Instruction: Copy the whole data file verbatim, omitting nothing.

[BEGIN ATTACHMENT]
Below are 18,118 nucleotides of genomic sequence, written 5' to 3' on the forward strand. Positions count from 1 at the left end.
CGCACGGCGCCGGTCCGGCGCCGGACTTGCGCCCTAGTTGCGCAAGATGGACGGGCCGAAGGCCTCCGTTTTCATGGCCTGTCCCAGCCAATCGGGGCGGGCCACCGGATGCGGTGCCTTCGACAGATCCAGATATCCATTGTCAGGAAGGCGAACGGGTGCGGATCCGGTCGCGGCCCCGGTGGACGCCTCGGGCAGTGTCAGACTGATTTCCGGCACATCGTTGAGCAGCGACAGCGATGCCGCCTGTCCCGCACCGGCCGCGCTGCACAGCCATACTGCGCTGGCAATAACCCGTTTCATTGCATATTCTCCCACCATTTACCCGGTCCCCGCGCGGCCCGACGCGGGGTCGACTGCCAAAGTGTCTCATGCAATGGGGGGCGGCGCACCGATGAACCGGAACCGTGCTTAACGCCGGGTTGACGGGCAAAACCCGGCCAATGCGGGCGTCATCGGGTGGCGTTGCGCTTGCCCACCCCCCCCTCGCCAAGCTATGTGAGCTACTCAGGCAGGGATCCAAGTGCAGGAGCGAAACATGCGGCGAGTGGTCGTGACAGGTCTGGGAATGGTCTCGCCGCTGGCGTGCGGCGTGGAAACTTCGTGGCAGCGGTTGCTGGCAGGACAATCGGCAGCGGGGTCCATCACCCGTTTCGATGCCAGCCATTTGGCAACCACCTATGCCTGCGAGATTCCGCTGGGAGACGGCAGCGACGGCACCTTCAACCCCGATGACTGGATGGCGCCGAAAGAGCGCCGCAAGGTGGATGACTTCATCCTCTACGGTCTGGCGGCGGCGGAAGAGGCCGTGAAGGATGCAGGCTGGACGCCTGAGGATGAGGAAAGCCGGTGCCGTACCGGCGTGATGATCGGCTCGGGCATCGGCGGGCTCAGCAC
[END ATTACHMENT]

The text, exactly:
Below are 18,118 nucleotides of genomic sequence, written 5' to 3' on the forward strand. Positions count from 1 at the left end.
CGCACGGCGCCGGTCCGGCGCCGGACTTGCGCCCTAGTTGCGCAAGATGGACGGGCCGAAGGCCTCCGTTTTCATGGCCTGTCCCAGCCAATCGGGGCGGGCCACCGGATGCGGTGCCTTCGACAGATCCAGATATCCATTGTCAGGAAGGCGAACGGGTGCGGATCCGGTCGCGGCCCCGGTGGACGCCTCGGGCAGTGTCAGACTGATTTCCGGCACATCGTTGAGCAGCGACAGCGATGCCGCCTGTCCCGCACCGGCCGCGCTGCACAGCCATACTGCGCTGGCAATAACCCGTTTCATTGCATATTCTCCCACCATTTACCCGGTCCCCGCGCGGCCCGACGCGGGGTCGACTGCCAAAGTGTCTCATGCAATGGGGGGCGGCGCACCGATGAACCGGAACCGTGCTTAACGCCGGGTTGACGGGCAAAACCCGGCCAATGCGGGCGTCATCGGGTGGCGTTGCGCTTGCCCACCCCCCCCTCGCCAAGCTATGTGAGCTACTCAGGCAGGGATCCAAGTGCAGGAGCGAAACATGCGGCGAGTGGTCGTGACAGGTCTGGGAATGGTCTCGCCGCTGGCGTGCGGCGTGGAAACTTCGTGGCAGCGGTTGCTGGCAGGACAATCGGCAGCGGGGTCCATCACCCGTTTCGATGCCAGCCATTTGGCAACCACCTATGCCTGCGAGATTCCGCTGGGAGACGGCAGCGACGGCACCTTCAACCCCGATGACTGGATGGCGCCGAAAGAGCGCCGCAAGGTGGATGACTTCATCCTCTACGGTCTGGCGGCGGCGGAAGAGGCCGTGAAGGATGCAGGCTGGACGCCTGAGGATGAGGAAAGCCGGTGCCGTACCGGCGTGATGATCGGCTCGGGCATCGGCGGGCTCAGCAC